Microsoft Office Tutorials and References
In Depth Information
The system unit is a case that contains electronic components of the computer used to process
data (Figure 12). System units are available in a variety of shapes and sizes. The case of the system
unit, also called the chassis, is made of metal or plastic and protects the internal components from
damage. The motherboard , sometimes called a system board, is the main circuit board of the
system unit. Many electronic components attach to the motherboard; others are built into it. The
sound card and video card shown in Figure 12 are examples of adapter cards, which are circuit
boards that provide connections and functions not built into the motherboard or expand on the
capability of features integrated into the motherboard.
The processor (bottom of Figure 12), also called the central processing unit ( CPU ), interprets
and carries out the basic instructions that operate a computer. Processors contain a control unit and
an arithmetic/logic unit. The control unit directs and coordinates most of the operations in the
computer. The arithmetic/logic unit ( ALU ) performs arithmetic, comparison, and other operations.
On a personal computer, all functions of the processor usually are on a single chip. A computer
chip is a small piece of semiconducting material that contains many microscopic pathways capable
of carrying electrical current. Today’s processors can perform some operations in less than the time
it takes to blink your eye.
For more information, visit
then click Processor.
Memory consists of electronic components that store instructions waiting to be executed and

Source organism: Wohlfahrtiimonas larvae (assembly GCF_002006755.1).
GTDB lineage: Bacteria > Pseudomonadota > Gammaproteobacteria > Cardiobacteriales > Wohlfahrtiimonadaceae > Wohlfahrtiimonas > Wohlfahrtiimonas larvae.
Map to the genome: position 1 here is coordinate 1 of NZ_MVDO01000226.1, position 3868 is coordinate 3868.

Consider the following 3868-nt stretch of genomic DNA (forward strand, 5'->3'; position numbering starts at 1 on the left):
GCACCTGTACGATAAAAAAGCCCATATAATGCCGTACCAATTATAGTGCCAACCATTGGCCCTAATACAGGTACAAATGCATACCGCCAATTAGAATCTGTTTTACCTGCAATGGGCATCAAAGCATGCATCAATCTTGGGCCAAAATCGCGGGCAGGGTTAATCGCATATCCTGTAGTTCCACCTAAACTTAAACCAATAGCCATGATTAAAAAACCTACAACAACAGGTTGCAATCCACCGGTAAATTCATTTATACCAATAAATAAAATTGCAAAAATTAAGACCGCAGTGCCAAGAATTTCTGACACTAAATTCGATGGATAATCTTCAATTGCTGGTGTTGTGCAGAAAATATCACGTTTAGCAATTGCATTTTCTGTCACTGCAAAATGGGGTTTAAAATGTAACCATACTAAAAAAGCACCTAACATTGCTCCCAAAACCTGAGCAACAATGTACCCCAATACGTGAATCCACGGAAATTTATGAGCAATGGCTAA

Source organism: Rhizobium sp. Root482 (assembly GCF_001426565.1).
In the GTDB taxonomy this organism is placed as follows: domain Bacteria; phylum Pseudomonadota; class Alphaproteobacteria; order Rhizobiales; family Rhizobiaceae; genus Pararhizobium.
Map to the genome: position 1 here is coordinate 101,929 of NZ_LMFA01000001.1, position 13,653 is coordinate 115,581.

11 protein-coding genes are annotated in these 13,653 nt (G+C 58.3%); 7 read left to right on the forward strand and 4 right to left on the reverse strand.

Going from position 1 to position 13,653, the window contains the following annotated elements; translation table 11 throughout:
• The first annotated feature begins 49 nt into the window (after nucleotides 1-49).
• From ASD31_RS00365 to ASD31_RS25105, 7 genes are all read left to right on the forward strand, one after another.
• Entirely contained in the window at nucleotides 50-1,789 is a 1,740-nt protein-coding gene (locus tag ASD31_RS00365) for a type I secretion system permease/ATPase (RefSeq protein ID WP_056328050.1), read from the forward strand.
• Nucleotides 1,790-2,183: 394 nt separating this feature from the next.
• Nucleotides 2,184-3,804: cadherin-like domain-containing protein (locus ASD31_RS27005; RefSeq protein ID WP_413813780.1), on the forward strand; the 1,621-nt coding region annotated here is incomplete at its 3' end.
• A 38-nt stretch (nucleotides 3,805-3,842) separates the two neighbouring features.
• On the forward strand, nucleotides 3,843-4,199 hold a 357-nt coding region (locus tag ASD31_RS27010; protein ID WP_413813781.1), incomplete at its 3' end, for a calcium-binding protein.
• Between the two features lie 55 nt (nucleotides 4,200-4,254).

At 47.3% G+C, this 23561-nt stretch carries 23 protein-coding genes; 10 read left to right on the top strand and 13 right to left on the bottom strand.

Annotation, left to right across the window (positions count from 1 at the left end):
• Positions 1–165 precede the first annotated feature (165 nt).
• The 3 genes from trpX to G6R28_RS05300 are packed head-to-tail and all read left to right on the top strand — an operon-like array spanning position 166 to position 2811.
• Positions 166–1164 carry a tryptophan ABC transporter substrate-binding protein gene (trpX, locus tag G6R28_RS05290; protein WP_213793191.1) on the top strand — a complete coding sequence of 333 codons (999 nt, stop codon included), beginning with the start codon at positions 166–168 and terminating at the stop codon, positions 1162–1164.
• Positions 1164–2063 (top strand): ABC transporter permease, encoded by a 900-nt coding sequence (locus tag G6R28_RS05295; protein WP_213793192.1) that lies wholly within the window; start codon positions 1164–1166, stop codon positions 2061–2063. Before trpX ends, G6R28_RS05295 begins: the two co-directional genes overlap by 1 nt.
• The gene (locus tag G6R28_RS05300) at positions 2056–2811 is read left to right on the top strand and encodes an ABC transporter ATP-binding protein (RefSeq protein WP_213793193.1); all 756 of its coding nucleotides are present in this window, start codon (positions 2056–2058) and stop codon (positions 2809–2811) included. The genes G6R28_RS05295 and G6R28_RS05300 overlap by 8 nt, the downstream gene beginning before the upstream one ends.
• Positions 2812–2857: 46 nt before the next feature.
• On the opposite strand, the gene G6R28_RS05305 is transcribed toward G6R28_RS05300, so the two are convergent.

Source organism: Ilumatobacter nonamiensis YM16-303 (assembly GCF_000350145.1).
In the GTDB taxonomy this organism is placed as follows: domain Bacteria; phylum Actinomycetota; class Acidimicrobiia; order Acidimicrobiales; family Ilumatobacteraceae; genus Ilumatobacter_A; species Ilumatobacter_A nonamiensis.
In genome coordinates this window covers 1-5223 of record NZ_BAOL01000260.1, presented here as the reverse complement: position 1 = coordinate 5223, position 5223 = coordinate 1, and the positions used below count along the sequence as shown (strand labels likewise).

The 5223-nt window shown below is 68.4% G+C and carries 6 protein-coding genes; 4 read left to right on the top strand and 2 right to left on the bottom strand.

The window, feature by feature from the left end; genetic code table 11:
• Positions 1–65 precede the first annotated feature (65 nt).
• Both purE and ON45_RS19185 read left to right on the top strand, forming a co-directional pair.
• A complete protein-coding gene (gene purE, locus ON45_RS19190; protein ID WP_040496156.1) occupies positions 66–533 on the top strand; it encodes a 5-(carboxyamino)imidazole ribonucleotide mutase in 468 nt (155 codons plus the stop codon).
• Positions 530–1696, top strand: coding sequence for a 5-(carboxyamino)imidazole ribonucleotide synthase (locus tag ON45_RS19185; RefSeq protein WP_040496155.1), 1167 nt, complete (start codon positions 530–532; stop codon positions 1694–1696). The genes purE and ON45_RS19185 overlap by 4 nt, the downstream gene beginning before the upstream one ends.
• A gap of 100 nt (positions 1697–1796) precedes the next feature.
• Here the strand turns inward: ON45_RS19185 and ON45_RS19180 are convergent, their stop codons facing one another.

data needed by those instructions. Most memory keeps data and instructions temporarily, which
means its contents are erased when the computer is shut off. When discussing computer memory,
users typically are referring to RAM. Also called main memory, RAM (random access memory)
consists of memory chips that can be read from and written to by the processor and other devices.
These chips are placed on a memory module (lower left of Figure 12) that fits in a slot on the
motherboard in the system unit.
The amount of memory in computers is measured in kilobytes, megabytes, gigabytes, or tera-
bytes. A byte usually stores one character, such as the letter A. One kilobyte ( KB or K ) equals
exactly 1,024 bytes, and one megabyte ( MB ) equals approximately one million bytes. One
gigabyte ( GB ) equals approximately one billion bytes, and one terabyte ( TB ) equals approximately
For more information, visit
then click Memory.
Figure 12 The system unit
on a typical personal computer
consists of numerous electronic
components, some of which are
shown in this figure. The sound
card and video card are two
types of adapter cards.